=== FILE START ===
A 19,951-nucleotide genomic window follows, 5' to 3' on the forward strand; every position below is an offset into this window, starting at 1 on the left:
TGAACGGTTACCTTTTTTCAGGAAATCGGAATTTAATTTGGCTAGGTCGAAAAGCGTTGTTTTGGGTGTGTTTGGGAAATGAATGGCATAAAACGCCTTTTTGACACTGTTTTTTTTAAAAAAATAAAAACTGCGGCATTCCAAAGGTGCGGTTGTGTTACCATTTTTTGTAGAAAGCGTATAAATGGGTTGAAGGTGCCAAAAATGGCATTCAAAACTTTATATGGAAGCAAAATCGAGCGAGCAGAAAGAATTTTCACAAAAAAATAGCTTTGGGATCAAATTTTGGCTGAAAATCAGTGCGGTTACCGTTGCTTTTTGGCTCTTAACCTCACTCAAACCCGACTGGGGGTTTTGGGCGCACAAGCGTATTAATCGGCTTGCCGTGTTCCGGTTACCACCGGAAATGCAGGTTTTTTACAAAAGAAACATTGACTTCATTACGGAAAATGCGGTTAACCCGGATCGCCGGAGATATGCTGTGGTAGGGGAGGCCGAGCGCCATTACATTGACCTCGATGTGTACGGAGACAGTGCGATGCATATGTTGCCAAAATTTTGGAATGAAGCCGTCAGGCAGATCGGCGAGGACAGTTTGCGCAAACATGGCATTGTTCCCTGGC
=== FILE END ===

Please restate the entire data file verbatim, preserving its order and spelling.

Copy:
A 19,951-nucleotide genomic window follows, 5' to 3' on the forward strand; every position below is an offset into this window, starting at 1 on the left:
TGAACGGTTACCTTTTTTCAGGAAATCGGAATTTAATTTGGCTAGGTCGAAAAGCGTTGTTTTGGGTGTGTTTGGGAAATGAATGGCATAAAACGCCTTTTTGACACTGTTTTTTTTAAAAAAATAAAAACTGCGGCATTCCAAAGGTGCGGTTGTGTTACCATTTTTTGTAGAAAGCGTATAAATGGGTTGAAGGTGCCAAAAATGGCATTCAAAACTTTATATGGAAGCAAAATCGAGCGAGCAGAAAGAATTTTCACAAAAAAATAGCTTTGGGATCAAATTTTGGCTGAAAATCAGTGCGGTTACCGTTGCTTTTTGGCTCTTAACCTCACTCAAACCCGACTGGGGGTTTTGGGCGCACAAGCGTATTAATCGGCTTGCCGTGTTCCGGTTACCACCGGAAATGCAGGTTTTTTACAAAAGAAACATTGACTTCATTACGGAAAATGCGGTTAACCCGGATCGCCGGAGATATGCTGTGGTAGGGGAGGCCGAGCGCCATTACATTGACCTCGATGTGTACGGAGACAGTGCGATGCATATGTTGCCAAAATTTTGGAATGAAGCCGTCAGGCAGATCGGCGAGGACAGTTTGCGCAAACATGGCATTGTTCCCTGGC